Background We conducted a placebo-controlled trial of azithromycin therapy in bronchiolitis obliterans syndrome (BOS) post lung transplantation.
Methods We compared azithromycin (250 mg alternate days, 12 weeks) with placebo. Primary outcome was FEV1 change at 12 weeks.
Results 48 patients were randomised; (25 azithromycin, 23 placebo). It was established, post randomisation that two did not have BOS. 46 patients were analysed as intention to treat (ITT) with 33 ‘Completers’. ITT analysis included placebo patients treated with open-label azithromycin after study withdrawal.
Outcome The ITT analysis (n=46, 177 observations) estimated mean difference in FEV1 between treatments (azithromycin minus placebo) was 0.035 L, with a 95% CI of −0.112 L to 0.182 L (p=0.6). Five withdrawals, who were identified at the end of the study as having been randomised to placebo (four with rapid loss in FEV1, one withdrawn consent) had received rescue open-label azithromycin, with improvement in subsequent FEV1 at 12 weeks. Study Completers showed an estimated mean difference in FEV1 between treatment groups (azithromycin minus placebo) of 0.278 L, with 95% CI for the mean difference: 0.170 L to 0.386 L (p=<0.001). Nine of 23 ITT patients in the azithromycin group had ≥10% gain in FEV1 from baseline. No patients in the placebo group had ≥10% gain in FEV1 from baseline while on placebo (p=0.002). Seven serious adverse events, three azithromycin, four in the placebo group, were deemed unrelated to study medication.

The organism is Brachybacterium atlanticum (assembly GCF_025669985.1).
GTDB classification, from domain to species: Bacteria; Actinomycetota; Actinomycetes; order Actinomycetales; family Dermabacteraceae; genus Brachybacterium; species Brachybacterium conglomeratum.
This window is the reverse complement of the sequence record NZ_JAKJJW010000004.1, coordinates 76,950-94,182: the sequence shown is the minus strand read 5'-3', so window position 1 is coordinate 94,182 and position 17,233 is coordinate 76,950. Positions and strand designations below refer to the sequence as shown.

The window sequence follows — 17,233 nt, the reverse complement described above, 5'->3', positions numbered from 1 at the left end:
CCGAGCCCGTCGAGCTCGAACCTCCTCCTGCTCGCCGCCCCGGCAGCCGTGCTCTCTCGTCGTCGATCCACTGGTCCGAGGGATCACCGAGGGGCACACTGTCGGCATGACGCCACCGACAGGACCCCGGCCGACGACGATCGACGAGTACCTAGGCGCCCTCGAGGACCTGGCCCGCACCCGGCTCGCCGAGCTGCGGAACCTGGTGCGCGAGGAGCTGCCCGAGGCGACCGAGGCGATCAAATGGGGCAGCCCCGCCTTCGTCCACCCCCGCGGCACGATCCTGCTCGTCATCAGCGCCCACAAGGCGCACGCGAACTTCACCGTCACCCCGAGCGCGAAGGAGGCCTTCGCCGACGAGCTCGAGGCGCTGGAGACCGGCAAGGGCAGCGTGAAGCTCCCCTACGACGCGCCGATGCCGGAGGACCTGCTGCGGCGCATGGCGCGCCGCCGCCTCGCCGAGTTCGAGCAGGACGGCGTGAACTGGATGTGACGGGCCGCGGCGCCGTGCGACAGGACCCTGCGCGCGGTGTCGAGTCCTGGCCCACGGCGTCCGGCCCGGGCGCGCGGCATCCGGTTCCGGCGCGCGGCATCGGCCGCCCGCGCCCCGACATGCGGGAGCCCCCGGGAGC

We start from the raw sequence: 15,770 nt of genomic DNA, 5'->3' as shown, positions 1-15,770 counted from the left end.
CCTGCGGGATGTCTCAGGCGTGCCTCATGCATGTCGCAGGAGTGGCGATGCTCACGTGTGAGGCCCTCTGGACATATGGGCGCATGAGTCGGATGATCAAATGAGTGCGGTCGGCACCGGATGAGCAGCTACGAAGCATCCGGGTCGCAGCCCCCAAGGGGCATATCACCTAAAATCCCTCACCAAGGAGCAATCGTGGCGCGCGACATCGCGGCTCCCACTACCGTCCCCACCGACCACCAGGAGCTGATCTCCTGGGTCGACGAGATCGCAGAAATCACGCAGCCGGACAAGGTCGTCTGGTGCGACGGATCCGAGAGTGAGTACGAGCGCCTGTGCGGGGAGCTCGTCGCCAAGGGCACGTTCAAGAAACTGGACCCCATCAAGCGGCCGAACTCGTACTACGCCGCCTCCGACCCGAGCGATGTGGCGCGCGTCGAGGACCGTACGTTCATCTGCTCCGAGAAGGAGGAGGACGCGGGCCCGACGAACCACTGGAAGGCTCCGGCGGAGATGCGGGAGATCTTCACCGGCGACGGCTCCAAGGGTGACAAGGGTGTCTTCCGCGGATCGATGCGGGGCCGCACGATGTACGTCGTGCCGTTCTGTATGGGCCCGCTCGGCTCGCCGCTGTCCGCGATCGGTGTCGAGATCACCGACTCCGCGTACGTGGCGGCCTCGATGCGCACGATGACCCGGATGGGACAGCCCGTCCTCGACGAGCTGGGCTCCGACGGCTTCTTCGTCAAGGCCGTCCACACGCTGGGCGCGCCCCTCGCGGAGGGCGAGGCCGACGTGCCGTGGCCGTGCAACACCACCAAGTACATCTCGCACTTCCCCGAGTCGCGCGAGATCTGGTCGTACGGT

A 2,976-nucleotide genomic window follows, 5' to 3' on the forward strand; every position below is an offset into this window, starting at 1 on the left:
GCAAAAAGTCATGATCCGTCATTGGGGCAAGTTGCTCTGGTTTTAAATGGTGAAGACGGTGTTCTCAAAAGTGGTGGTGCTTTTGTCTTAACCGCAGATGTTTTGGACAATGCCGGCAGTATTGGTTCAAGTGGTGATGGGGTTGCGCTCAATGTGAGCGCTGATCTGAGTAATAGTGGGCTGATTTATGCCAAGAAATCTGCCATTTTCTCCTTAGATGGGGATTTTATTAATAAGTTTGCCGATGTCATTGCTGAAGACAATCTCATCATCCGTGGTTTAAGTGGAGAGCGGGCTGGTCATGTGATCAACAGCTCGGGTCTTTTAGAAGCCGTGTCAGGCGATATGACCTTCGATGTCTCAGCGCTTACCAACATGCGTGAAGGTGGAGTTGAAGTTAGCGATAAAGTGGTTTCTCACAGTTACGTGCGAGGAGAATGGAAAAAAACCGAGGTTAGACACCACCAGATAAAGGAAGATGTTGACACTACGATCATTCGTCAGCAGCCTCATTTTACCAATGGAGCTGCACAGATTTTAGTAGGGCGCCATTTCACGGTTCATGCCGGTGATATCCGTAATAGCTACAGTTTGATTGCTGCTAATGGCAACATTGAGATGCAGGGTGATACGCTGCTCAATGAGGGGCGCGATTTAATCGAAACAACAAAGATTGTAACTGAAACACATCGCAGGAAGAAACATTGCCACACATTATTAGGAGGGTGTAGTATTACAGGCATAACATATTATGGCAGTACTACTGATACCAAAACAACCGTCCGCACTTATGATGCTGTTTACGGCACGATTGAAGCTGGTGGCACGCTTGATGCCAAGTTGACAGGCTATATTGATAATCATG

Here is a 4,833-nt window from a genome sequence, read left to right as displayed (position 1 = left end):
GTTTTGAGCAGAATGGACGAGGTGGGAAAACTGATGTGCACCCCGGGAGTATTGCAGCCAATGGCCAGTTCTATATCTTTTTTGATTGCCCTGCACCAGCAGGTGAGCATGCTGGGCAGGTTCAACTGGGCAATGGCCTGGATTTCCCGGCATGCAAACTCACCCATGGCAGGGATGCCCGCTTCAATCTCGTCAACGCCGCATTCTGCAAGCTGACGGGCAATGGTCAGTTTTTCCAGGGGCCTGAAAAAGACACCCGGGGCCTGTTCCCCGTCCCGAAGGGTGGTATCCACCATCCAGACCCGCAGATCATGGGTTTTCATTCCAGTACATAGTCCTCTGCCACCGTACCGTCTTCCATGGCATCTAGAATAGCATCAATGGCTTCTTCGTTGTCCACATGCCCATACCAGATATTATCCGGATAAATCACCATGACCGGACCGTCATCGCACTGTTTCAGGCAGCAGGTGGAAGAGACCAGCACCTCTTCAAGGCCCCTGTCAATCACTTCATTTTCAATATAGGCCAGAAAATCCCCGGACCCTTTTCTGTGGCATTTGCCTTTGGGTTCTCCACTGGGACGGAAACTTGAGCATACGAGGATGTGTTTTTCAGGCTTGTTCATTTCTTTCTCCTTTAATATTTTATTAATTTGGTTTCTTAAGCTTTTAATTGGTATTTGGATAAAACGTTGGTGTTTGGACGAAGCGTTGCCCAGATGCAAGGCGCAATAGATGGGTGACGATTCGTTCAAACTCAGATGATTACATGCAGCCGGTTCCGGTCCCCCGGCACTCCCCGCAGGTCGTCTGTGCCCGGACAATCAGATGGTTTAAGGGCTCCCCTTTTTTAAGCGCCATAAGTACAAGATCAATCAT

Conclusions Azithromycin therapy improves FEV1 in patients with BOS and appears superior to placebo. This study strengthens evidence for clinical practice of initiating azithromycin therapy in BOS.
Trial registration number EU-CTR, 2006-000485-36/GB.
- Lung Transplantation
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What is the key question?
A number of international centres have reported a clinically significant response to azithromycin therapy in open studies of lung transplant recipients with bronchiolitis obliterans syndrome (BOS) but there are also negative studies, where azithromycin therapy was not associated with gain in lung function.
What is the bottom line?
With no randomised placebo controlled studies performed or published there was a clear unmet need, met by this trial, which showed on average that azithromycin was superior to placebo treatment in our study population.